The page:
An unusual feature of the honeybee, which adds a species-strengthening competitive edge to the reproductive mechanism, is that the male bee - the drone - is born from an unfertilized egg by a process known as parthenogenesis. This means that the drones are haploid, i.e. have only one set of chromosomes derived from their mother. This in turn means that, in evolutionary terms, the queen's biological imperative of passing on her genes to future generations is expressed in her genetic investment in her drones - remembering that her workers cannot reproduce and are thus a genetic dead end.

So the suggestion I made to the conference was that a biologically and logically legitimate way of regarding the honeybee colony is as 'a living system for producing fertile, healthy drones for the purpose of perpetuating the species by spreading the genes of the best quality queens'.

Thinking through this model of the honeybee colony gives us an entirely different perspective, when compared with the conventional point of view. We can now see nectar, honey and pollen simply as fuels for this system and the worker bees as servicing the needs of the queen and performing all the tasks required to ensure the smooth running of the colony, for the ultimate purpose of producing high quality drones, which will carry the genes of their mother to virgin queens from other colonies far away. We can speculate as to the biological triggers that cause drones to be raised at certain times and evicted or even killed off at other times. We can consider the mechanisms that may control the numbers of drones as a percentage of the overall population and dictate what other functions they may have inside the hive. We can imagine how drones appear to be able to find their way to 'congregation areas', where they seem to gather when waiting for virgin queens to pass by, when they themselves rarely survive more than about three months and hardly ever through the winter. There is much that we still do not know and may never fully understand.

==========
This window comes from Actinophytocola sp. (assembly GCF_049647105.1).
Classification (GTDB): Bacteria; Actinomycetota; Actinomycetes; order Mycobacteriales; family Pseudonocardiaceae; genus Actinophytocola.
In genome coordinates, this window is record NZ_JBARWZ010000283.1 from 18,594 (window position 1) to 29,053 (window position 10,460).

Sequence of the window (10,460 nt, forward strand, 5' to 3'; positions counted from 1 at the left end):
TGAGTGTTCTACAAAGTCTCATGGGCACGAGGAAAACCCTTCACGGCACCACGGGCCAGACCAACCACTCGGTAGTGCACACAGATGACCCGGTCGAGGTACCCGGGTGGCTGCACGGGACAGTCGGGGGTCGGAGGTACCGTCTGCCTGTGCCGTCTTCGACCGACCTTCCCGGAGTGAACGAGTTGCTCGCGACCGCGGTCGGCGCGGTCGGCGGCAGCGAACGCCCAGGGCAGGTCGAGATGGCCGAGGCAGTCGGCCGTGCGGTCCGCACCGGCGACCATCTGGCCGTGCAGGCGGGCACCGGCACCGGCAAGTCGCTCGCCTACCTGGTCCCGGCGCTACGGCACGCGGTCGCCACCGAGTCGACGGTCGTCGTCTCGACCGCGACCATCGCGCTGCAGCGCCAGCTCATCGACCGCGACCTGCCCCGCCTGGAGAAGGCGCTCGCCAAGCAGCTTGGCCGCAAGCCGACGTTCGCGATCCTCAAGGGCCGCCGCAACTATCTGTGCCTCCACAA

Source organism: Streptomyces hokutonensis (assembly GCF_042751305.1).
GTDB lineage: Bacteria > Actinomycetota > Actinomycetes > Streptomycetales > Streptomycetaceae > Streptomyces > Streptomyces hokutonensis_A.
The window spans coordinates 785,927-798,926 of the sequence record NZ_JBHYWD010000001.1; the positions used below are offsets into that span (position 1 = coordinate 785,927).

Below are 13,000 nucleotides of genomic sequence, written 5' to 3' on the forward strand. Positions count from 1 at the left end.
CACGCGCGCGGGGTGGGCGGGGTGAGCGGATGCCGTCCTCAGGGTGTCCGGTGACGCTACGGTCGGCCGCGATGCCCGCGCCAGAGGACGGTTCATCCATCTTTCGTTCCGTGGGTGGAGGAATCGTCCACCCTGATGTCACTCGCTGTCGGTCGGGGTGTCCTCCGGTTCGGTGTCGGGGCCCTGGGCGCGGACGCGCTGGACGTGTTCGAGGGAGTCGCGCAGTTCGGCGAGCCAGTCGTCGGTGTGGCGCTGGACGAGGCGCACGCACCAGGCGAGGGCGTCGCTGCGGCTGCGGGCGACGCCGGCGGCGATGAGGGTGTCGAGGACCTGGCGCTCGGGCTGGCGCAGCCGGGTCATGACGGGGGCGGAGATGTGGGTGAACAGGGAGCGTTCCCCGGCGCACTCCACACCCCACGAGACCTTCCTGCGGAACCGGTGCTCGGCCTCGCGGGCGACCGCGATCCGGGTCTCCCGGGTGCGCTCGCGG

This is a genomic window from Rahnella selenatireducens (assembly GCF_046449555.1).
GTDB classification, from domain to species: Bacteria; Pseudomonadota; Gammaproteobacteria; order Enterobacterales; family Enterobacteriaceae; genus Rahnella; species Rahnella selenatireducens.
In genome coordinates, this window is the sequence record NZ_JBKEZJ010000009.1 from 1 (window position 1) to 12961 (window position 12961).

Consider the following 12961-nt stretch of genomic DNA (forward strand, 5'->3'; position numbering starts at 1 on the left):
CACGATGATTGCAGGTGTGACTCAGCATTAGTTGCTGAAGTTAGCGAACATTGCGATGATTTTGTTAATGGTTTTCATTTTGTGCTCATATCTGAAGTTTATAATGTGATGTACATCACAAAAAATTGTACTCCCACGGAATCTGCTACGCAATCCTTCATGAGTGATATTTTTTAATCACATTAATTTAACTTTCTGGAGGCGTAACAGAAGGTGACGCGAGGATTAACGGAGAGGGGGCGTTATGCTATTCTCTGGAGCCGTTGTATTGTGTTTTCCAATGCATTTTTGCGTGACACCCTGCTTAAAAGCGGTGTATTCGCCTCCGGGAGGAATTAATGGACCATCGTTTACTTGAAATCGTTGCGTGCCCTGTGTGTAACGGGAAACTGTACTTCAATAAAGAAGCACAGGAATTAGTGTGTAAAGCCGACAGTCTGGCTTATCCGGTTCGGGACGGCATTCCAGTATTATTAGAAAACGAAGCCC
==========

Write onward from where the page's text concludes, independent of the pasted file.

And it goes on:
An important aspect of this way of looking at the honeybee colony is that it calls into question many of the practices of 'modern beekeeping' - by which I mean post-Langstroth, post-1850  beekeeping - which has always been focussed on honey production above all else. From the point of view of our evolutionary model, many modern practices have been implemented with the specific objective of suppressing the raising of drones: thus running directly counter to the evolutionary interests of the queens.